Why Software Careers Are Great for Empathetic People | TechWell

Why Software Careers Are Great for Empathetic People

An empathetic software professional talking to her coworker

Do some call you overly sensitive or too emotional? Do crowds drain you? If a coworker is distraught, do you feel it too?

If this sounds like you, then you may be a highly empathetic person. You might have it more difficult than others, especially at work, because you may find yourself feeling more drained than others after a long day, needing a lot of time to revive yourself, and often being stressed. You tend to take on the pain of others; of course you’re drained.

But you also have special abilities. You are emotionally intelligent and can sense others’ energies. These qualities bring tons of value to your position and company, particularly in the tech industry.

In a skills-driven world like IT, you need programming knowledge, good communication skills, and problem-solving abilities. But being a highly empathetic person means you also have a set of soft skills, including critical thinking, creativity, and attention to detail. 

Having an inquisitive mind is critical for any position in the software industry. You can get lost in solving a problem, learn concepts quickly, and convey your message to those who may not be tech-savvy. You can focus on facts and use your logical reasoning to build systems.

But empathetic people bring one skill to the table that sets them apart from all others: emotional intelligence. This is not a skill that can be learned; it is part of being particularly empathetic. It also helps to bolster the hard skills you have, and when hard skills are equal, emotional intelligence accounts for 58 percent of success in all types of jobs.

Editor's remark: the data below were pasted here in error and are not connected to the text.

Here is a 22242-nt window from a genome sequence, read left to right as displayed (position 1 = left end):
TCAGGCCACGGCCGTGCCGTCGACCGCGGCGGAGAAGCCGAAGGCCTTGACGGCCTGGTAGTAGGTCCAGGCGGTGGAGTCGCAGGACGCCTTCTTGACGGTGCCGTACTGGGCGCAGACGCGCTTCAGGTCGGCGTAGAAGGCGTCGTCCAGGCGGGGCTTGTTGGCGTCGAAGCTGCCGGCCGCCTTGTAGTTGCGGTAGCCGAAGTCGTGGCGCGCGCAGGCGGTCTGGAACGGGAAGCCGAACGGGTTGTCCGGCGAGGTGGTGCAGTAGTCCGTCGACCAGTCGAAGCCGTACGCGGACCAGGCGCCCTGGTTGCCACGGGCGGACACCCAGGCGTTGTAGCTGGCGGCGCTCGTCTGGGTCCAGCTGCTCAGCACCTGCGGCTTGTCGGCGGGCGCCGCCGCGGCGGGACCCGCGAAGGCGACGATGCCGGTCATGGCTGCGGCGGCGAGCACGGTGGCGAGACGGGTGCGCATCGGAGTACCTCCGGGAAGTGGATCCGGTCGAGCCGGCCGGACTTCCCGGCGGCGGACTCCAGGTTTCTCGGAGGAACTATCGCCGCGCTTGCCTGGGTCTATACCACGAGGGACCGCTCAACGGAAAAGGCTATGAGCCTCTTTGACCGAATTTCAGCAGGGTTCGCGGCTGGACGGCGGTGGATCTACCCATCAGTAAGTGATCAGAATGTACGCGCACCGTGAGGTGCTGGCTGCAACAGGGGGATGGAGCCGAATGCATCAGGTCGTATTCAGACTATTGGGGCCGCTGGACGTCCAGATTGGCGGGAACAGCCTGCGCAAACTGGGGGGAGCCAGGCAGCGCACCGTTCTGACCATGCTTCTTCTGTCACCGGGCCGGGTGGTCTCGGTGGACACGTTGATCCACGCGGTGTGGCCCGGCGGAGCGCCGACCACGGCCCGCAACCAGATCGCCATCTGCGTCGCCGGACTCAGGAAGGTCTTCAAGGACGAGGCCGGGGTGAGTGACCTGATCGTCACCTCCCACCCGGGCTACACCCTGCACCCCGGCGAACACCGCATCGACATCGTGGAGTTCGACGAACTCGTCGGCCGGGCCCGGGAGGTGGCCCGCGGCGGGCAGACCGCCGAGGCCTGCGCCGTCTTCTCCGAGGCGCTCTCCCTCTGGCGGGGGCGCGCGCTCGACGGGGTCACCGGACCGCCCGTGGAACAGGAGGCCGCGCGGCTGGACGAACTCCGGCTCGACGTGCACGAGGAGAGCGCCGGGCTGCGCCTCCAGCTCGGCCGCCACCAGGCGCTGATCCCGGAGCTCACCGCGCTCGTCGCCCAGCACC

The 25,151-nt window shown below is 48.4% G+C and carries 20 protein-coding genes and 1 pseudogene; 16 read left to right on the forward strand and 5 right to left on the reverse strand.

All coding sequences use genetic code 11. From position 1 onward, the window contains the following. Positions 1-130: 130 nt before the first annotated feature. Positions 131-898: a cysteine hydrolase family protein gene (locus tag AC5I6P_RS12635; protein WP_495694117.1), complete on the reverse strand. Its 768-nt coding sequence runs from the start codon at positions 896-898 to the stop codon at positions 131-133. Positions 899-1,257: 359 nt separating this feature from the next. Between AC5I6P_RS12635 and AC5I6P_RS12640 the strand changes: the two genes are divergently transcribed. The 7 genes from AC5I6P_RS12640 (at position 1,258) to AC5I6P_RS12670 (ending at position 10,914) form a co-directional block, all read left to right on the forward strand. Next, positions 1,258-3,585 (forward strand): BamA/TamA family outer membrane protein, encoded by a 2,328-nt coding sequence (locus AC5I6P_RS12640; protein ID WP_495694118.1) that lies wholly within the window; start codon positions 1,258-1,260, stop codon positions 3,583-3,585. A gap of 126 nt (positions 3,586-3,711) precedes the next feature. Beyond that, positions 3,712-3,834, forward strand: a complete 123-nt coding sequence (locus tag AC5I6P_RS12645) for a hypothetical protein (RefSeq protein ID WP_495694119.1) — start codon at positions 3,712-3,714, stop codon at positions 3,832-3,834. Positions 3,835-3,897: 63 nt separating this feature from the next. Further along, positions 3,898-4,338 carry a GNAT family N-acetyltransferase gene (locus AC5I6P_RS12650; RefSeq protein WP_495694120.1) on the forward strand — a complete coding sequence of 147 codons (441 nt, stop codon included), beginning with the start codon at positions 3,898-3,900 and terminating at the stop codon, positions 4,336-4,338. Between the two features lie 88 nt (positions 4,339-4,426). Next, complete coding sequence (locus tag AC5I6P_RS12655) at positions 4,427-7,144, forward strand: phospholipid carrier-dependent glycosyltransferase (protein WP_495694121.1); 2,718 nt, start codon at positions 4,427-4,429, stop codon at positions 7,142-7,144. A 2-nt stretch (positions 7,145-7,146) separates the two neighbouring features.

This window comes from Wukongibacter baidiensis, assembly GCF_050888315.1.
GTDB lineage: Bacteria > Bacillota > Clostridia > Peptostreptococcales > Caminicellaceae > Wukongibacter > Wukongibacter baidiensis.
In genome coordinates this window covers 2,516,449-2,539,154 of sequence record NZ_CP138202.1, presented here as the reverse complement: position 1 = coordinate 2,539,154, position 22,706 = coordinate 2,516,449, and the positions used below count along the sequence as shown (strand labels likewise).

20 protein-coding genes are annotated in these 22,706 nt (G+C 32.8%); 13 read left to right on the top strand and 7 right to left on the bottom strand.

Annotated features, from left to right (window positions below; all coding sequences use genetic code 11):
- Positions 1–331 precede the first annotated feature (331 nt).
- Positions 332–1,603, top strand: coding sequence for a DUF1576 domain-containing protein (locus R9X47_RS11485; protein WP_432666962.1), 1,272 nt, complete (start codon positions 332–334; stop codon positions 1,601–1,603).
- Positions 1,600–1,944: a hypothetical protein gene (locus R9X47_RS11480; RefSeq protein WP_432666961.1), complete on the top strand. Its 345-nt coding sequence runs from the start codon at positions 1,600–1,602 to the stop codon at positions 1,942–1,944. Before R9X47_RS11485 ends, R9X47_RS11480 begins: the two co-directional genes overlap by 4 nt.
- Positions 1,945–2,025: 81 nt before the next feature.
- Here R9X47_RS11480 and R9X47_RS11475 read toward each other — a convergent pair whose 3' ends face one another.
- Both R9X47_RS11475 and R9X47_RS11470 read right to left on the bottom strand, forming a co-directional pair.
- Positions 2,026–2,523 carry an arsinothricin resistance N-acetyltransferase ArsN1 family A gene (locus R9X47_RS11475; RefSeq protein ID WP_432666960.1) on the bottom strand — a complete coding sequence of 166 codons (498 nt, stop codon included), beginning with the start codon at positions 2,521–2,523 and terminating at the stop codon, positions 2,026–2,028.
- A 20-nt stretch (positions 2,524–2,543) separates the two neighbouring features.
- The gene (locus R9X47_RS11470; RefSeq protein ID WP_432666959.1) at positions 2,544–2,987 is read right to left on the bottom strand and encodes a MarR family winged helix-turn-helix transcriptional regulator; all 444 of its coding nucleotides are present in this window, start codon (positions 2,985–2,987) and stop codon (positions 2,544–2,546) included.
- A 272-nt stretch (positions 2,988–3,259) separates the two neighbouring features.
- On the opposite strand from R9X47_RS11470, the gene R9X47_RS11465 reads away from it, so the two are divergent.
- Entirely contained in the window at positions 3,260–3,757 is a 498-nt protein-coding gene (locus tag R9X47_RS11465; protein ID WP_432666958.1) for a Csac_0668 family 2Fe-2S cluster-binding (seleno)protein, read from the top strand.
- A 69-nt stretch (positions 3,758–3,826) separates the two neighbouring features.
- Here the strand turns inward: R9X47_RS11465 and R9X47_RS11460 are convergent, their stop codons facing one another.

Your empathetic soft skills can give you an edge and equip you better for a great career in software:

  • Communication: Effective communication, both verbal and nonverbal, is crucial to getting proper feedback
  • Understanding different perspectives: Detecting and responding to others’ moods, desires, and motivations brings new points of view
  • Managing conflict: Predicting the effects that emotions have in the workplace can help you act against such triggers arising and defuse conflicts among coworkers
  • Leadership: By taking on responsibility and motivating those around you, you are able to build relationships in a healthy, fulfilling way that translates to trustworthiness

Although these strengths are useful professionally, being an empathetic person also means you may need to make some changes in your work life so you don’t get overburdened.

Try to work from home as much as possible. That’ll remove you from the office frenzy and drama. Take time for breaks and schedule them appropriately. Give yourself quiet time to emotionally decompress—a short walk outside for lunch helps. Reduce the excessive stimulation of working nonstop. You’ll feel less stressed and tired by the time you end your workday.

Consider these important self-care tips and you’ll notice a tremendous difference. But remember that the tech world welcomes you and your special abilities wholeheartedly.


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